Cytokeratin 18 cell death assays as biomarkers for quantification of apoptosis and necrosis in COVID-19: a prospective, observational study

Authors: Brandon Michael Henry1http://orcid.org/0000-0002-1211-8247Isaac Cheruiyot2, Stefanie W Benoit3,4, Fabian Sanchis-Gomar5,6http://orcid.org/0000-0001-9523-9054Giuseppe Lippi7, Justin Benoit8 Correspondence to Dr Brandon Michael Henry, Cincinnati Children’s Hospital Medical Center, Cincinnati, Ohio, USA;

Abstract

Background The mechanism by which SARS-CoV-2 triggers cell damage and necrosis are yet to be fully elucidated. We sought to quantify epithelial cell death in patients with COVID-19, with an estimation of relative contributions of apoptosis and necrosis.

Methods Blood samples were collected prospectively from adult patients presenting to the emergency department. Circulating levels of caspase-cleaved (apoptosis) and total cytokeratin 18 (CK-18) (total cell death) were determined using M30 and M65 enzyme assays, respectively. Intact CK-18 (necrosis) was estimated by subtracting M30 levels from M65.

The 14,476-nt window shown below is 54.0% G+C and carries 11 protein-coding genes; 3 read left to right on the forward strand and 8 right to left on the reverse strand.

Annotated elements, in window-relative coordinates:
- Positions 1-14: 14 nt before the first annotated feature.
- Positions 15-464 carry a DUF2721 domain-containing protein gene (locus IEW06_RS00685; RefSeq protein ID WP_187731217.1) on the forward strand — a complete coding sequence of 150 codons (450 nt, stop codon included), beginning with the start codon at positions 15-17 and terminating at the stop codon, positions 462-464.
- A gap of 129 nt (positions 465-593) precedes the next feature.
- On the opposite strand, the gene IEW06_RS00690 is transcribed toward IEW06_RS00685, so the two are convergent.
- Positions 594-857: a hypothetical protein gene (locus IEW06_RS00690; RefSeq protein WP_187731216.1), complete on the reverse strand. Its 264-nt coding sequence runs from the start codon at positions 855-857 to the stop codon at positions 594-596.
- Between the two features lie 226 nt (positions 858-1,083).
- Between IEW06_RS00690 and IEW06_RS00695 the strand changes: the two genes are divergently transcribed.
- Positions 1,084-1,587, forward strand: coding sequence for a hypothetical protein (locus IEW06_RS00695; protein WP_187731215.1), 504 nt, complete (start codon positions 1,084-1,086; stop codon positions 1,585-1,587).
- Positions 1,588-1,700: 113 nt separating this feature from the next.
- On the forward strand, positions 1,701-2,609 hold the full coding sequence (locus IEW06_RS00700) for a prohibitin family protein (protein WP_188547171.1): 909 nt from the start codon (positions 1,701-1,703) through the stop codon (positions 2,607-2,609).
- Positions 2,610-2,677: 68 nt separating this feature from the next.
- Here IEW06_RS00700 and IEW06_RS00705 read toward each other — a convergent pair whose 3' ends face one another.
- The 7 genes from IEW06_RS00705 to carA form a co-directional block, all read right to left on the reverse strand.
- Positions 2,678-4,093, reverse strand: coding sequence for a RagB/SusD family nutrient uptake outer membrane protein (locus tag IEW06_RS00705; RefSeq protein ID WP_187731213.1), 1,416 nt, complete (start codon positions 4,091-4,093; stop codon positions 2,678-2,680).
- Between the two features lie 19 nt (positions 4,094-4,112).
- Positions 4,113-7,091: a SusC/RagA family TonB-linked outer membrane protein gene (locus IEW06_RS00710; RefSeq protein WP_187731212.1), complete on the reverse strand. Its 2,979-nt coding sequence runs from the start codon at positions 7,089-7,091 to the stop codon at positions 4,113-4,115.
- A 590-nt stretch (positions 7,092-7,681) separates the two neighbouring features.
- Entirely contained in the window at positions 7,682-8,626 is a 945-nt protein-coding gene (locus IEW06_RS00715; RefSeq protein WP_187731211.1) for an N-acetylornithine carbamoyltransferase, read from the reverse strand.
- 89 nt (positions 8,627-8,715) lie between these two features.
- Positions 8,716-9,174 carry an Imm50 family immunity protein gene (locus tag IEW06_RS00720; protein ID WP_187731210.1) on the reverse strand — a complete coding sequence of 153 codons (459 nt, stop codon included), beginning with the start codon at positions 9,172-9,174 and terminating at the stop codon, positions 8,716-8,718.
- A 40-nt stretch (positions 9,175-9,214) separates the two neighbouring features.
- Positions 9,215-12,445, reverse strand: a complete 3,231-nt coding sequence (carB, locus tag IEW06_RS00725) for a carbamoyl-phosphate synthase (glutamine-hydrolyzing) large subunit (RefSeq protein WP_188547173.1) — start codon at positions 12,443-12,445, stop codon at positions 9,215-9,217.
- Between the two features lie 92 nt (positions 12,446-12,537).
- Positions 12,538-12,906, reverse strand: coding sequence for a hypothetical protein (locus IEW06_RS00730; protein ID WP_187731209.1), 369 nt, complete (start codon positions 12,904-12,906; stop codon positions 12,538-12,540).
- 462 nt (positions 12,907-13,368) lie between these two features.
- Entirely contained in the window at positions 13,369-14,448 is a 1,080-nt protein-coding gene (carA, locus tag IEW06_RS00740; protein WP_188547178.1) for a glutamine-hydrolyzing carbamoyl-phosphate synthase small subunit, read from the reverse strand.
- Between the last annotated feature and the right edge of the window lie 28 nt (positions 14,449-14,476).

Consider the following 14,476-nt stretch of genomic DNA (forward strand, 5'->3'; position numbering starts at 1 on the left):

Results A total of 52 COVID-19 patients and 27 matched sick controls (with respiratory symptoms not due to COVID-19) were enrolled. Compared with sick controls, COVID-19 patients had higher levels of M65 (p = 0.046, total cell death) and M30 (p = 0.0079, apoptosis). Hospitalised COVID-19 patients had higher levels of M65 (p= 0.014) and intact CK-18 (p= 0.004, necrosis) than discharged patients. Intensive care unit (ICU)-admitted COVID-19 patients had higher levels of M65 (p= 0.004), M30 (p= 0.004) and intact CK-18 (p= 0.033) than hospitalised non-ICU admitted patients. In multivariable logistic regression, elevated levels of M65, M30 and intact CK-18 were associated with increased odds of ICU admission (OR=22.05, p=0.014, OR=19.71, p=0.012 and OR=14.12, p=0.016, respectively).

Conclusion Necrosis appears to be the main driver of hospitalization, whereas apoptosis and necrosis appear to drive ICU admission. Elevated levels CK-18 levels are independent predictors of severe disease, and could be useful for risk stratification of COVID-19 patients and in assessment of therapeutic efficacy in early-phase COVID-19 clinical trials.

For More Information: https://jcp.bmj.com/content/early/2021/03/30/jclinpath-2020-207242